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There is a tradition that in the Messianic era,

Our Sages teach that when the Messiah arrives the festivals will cease to be observed, but Purim will continue to be observed. The Midrash (Mishlei 9) derives this unusual conclusion from a statement in Megillat Esther, (9:28) “the memory of Purim will never cease from among their descendants.”

from https://www.ou.org/holidays/purim/purim_is_forever/

This was brought up in discussions of Pesach in the future (in the third to last comment) and might be implicitly challenged by the future status of Tisha B'Av.

But in the Artscroll Machzor for Sukkot, the explanatory note on the Haftarah of the 1st day reads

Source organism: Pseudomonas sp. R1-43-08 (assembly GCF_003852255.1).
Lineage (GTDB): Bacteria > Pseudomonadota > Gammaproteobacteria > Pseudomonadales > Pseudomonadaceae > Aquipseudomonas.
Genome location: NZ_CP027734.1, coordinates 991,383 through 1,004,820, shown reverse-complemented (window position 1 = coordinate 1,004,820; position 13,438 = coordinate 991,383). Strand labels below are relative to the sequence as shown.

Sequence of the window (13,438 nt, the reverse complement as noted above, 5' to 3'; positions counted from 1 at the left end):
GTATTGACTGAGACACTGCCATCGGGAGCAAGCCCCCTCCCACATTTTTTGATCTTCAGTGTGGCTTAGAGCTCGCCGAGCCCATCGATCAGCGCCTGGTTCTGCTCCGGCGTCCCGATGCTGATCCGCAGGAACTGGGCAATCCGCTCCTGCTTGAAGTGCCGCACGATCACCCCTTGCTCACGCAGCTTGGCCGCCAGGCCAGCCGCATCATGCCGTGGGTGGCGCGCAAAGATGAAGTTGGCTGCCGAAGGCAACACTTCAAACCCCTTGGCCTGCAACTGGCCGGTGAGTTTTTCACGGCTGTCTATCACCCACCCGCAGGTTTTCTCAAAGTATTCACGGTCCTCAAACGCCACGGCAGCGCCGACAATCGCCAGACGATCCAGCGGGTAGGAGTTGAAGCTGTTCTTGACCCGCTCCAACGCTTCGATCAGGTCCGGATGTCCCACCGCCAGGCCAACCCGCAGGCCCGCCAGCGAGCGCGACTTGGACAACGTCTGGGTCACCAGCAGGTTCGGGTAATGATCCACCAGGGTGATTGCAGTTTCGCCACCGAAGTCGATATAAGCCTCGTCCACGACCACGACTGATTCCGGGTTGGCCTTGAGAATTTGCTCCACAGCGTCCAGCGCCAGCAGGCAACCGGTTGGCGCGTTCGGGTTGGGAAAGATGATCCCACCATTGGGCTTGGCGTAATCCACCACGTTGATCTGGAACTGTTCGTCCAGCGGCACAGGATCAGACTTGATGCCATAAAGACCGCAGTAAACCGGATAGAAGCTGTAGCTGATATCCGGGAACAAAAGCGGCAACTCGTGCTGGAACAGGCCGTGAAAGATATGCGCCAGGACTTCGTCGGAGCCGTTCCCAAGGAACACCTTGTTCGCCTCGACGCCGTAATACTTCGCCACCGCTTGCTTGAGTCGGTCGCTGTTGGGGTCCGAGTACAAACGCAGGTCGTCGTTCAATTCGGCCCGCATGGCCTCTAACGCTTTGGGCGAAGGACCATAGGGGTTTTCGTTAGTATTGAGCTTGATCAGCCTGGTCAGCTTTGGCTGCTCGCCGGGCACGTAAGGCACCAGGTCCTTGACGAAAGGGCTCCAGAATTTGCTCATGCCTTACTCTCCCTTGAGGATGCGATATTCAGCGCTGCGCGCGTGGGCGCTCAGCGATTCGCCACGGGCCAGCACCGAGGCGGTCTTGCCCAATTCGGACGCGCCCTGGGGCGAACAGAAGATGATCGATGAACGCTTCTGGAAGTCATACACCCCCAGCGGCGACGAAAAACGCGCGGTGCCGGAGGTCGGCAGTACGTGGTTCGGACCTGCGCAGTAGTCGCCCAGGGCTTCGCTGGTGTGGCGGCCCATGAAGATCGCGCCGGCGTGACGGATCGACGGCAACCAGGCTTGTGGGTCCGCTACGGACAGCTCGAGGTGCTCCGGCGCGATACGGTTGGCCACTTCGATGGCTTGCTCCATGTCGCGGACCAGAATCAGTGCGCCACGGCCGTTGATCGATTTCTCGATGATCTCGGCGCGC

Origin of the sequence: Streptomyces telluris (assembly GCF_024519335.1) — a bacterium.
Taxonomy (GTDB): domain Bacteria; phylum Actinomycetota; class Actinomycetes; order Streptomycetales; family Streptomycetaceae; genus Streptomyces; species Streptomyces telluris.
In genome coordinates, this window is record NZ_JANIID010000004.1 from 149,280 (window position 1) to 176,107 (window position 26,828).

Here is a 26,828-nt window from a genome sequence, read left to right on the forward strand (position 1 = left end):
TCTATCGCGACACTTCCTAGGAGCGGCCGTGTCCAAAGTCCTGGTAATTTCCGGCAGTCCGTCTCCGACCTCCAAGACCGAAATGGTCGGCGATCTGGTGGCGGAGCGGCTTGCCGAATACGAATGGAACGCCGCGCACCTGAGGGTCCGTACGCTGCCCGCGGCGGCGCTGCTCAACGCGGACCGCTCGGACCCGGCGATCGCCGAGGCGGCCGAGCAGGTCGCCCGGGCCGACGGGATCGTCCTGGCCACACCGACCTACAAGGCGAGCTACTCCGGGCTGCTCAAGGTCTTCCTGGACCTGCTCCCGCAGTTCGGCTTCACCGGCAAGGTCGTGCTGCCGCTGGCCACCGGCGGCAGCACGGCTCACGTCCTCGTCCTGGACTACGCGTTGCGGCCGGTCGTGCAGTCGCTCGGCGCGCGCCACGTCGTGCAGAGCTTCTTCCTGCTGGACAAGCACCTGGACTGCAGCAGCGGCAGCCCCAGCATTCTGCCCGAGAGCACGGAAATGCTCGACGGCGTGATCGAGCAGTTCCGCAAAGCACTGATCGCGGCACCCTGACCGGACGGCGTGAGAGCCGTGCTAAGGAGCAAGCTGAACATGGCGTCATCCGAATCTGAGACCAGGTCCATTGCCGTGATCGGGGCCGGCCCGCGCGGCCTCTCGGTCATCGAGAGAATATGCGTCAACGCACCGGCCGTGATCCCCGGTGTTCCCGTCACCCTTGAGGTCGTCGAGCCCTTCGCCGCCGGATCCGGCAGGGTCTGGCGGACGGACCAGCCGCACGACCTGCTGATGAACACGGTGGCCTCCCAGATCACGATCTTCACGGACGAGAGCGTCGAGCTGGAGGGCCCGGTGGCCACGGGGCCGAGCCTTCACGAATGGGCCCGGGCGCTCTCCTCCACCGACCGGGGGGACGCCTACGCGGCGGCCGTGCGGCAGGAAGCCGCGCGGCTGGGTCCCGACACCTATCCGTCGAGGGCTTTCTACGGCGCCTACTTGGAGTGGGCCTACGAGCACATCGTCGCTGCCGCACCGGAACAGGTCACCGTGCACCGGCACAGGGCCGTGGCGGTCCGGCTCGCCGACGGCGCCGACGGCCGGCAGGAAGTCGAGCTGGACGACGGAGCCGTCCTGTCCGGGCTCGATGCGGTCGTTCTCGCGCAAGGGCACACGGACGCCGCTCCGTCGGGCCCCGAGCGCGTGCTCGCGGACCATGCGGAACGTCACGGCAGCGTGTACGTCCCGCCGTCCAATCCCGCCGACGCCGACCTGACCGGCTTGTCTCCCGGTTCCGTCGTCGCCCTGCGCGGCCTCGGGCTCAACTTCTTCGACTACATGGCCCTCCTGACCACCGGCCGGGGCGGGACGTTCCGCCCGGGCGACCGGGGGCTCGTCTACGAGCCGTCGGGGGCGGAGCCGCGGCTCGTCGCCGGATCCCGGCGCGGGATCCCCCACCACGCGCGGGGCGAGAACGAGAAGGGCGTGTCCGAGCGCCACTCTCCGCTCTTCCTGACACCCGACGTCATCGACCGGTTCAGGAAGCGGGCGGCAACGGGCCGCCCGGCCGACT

this topic [Gog and Magog] is related to Succos because of the prophecy that those nations who would survive the wars would join Israel every year in celebrating the Succos festival.

(emphasis mine)

The prophecy is found later in that Haftarah.

How are we to understand the nature of holidays in the Messianic era if we have so many apparently contradictory positions about which holidays will and won't exist?

  • Comments are not for extended discussion; this conversation has been moved to chat. – Monica Cellio Oct 20 '16 at 0:45
  • The commandments written in the Torah (which include all of the holidays) will never cease to be observed, even when Messiah comes, as it says in the Torah itself referring to its commands, "it shall be observed throughout all generations." [Note my usage of "shall" and not "will."] So based on this the holidays will always be observed. Period. – ezra Oct 21 '16 at 3:47

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